I wanted to impress on some calculus students just how much easier everything is with the right tools; so, here is a complete characterization of a familiar-ish thing, but what on earth can you do with it? But after developing some calculus, e.g. Taylor series, one can start crunching digits of things like $sin(1)$, or prove that it’s irrational, and so forth.

]]>Thanks very much, Jesse – I think I get the overall idea; I can run over this with a fine-toothed comb maybe a little later. (That 4/27 looks weirdly suggestive…)

But where on earth does all this come from? Did you find this characterization in a book somewhere, or what? It looks just a bit off the beaten track, shall we say, at least to my eyes.

]]>Goodness, I just lost a lot of editing, and I’ve got the last assignment marking of the year still to do…

The Tricky Part of the argument is to consider that the function we want is of the form $g(x) = x h(x)$, and then construct an equivalent functional equation for $h$:

$h(x) = h(x/3) - \frac{4}{27} x^2 h(x/3)^3$iff $g (x) = 3 g(x/3) - 4 g(x/3)^3$.

In terms of the (nonlinear nonlocal) transformation $T$

$T : f \mapsto x \mapsto f(x/3) - \frac{4}{27} x^2 f(x/3)^3$one calculates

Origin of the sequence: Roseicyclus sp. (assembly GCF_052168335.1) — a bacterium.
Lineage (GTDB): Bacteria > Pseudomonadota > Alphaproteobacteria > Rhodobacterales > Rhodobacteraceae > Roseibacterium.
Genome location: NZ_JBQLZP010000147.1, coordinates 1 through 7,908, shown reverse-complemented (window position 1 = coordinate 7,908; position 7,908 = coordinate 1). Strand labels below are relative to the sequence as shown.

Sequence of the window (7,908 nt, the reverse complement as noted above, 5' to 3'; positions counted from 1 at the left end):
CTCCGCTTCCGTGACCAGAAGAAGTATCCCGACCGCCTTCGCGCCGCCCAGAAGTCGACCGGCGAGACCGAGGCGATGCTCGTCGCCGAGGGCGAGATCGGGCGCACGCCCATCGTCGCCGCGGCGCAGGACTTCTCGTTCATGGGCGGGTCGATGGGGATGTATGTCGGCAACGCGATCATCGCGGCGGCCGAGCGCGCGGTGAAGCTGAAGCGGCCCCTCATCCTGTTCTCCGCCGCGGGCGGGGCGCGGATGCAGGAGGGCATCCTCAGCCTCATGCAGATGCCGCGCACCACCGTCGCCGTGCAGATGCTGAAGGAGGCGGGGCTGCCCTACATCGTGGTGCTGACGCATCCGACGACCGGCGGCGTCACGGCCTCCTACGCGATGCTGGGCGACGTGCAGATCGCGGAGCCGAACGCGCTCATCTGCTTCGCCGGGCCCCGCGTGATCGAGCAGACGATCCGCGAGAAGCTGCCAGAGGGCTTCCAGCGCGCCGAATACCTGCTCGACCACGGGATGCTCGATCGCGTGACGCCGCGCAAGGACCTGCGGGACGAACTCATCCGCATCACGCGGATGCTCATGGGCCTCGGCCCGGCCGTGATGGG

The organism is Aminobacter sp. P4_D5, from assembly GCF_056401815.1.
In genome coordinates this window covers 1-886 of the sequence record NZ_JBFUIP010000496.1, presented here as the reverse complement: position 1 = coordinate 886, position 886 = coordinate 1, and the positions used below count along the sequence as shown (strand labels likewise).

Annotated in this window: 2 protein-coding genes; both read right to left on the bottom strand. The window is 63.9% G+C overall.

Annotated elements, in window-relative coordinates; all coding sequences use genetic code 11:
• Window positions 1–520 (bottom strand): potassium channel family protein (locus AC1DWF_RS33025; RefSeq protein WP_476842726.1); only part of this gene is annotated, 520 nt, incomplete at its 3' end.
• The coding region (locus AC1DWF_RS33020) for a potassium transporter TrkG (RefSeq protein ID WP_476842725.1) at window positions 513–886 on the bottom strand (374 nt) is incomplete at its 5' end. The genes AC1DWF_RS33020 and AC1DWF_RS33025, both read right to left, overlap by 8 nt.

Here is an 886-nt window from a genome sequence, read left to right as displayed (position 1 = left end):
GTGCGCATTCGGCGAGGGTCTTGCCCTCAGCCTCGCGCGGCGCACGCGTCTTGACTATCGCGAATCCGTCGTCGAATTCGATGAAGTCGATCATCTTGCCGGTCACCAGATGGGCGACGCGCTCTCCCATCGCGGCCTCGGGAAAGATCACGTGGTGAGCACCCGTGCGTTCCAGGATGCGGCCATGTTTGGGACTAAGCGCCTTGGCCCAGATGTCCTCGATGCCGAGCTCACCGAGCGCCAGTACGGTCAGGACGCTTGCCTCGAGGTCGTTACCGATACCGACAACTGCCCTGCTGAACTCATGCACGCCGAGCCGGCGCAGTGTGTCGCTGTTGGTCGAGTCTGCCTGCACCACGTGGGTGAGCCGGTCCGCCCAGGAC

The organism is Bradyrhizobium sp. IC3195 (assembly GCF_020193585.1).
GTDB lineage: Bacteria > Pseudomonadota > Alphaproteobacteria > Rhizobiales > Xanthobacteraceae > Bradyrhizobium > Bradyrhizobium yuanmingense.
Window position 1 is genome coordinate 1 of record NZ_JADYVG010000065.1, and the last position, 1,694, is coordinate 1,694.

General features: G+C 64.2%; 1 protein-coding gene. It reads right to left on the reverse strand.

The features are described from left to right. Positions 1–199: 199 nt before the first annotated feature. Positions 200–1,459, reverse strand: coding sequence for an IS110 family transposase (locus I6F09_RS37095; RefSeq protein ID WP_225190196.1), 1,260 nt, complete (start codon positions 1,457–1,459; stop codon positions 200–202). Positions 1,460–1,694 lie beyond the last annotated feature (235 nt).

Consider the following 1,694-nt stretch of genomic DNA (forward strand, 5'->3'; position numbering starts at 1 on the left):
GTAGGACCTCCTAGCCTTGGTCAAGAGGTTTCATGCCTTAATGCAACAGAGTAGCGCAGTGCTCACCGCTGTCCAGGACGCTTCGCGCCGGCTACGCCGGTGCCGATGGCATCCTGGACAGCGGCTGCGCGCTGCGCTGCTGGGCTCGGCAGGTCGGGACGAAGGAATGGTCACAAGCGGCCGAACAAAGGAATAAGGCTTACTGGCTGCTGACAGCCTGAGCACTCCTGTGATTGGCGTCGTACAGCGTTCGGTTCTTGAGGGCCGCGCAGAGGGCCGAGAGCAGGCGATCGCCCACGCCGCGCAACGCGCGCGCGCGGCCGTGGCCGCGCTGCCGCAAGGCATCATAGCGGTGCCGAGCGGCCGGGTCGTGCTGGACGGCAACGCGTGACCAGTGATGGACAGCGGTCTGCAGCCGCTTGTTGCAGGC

$(T F - T f)(x) = (F - f)(x/3) \left( 1 - \frac{4}{27} x^2 (F F + f F + f f) (x/3) \right)$which shows

- $T$ preserves the ordering of (small) $F$ and $f$, on small intervals $[-\delta,\delta]$, and
- in the same circumstances also that the supremum distance between $T F$ and $T f$ on $[-\delta,\delta]$ is at most the supremum distance between $F$ and $f$ on $[-\delta/3,\delta/3]$.

Now consider the particular bounds $F_0 = 1$ and $f_0 (x) = 1-x^2$. An otherwise uninteresting calculation gives

$T F_0 (x) = 1 - \frac{4}{27} x^2$ $T f_0 (x) = 1 - \frac{ 16 }{ 27 } x^2 + x^4 P(x)$for an explicit polynomial $P$; in brief,

$f_0 \le T f_0 \le T F_0 \le F_0$on some interval $[-r,r]$, which need not be bigger than $[-1,1]$. This is the start of an induction argument that

$f_0 \le T^n f_0 \le T^{n+1} f_0 \le T^{n+1} F_0 \le T^n F_0 \le F_0$while at the same time (induction via item 2) we have the bounds

$| T^n F_0 (x) - T^n f_0 (x) | \leq \frac{x^2}{9^n} .$It follows that $T$ has a unique fixedpoint within the specified bounds, over the interval $[-r,r]$, and hence a unique fixedpoint over the whole real line. So that’s existence and uniqueness. Since, obviously, the functional equation and the bounds are concocted to hold for sine, we might be happy with that.

]]>I don’t mind “goofy”.

]]>I see; thanks for the explanation! And sorry for the rudeness (“goofy”); I’ll get rid of it.

So this characterization of the sine is due to you? Very interesting; I’d never seen that before. You must have devised your own proof; I’d be interested in hearing it!

]]>I only wanted to say, on the one hand, bravo on the sine page in your private nlab web; on the other hand, the main inspiration for the goofy inequality was that I wanted a similar presentation to that of the natural exponential function which, as everyone knows who knows it, satisfies

- $1 + x \leq e^x$
- $e^{2x} = (e^x)^2$

and furthermore that this pins it down exactly.

Cheers!

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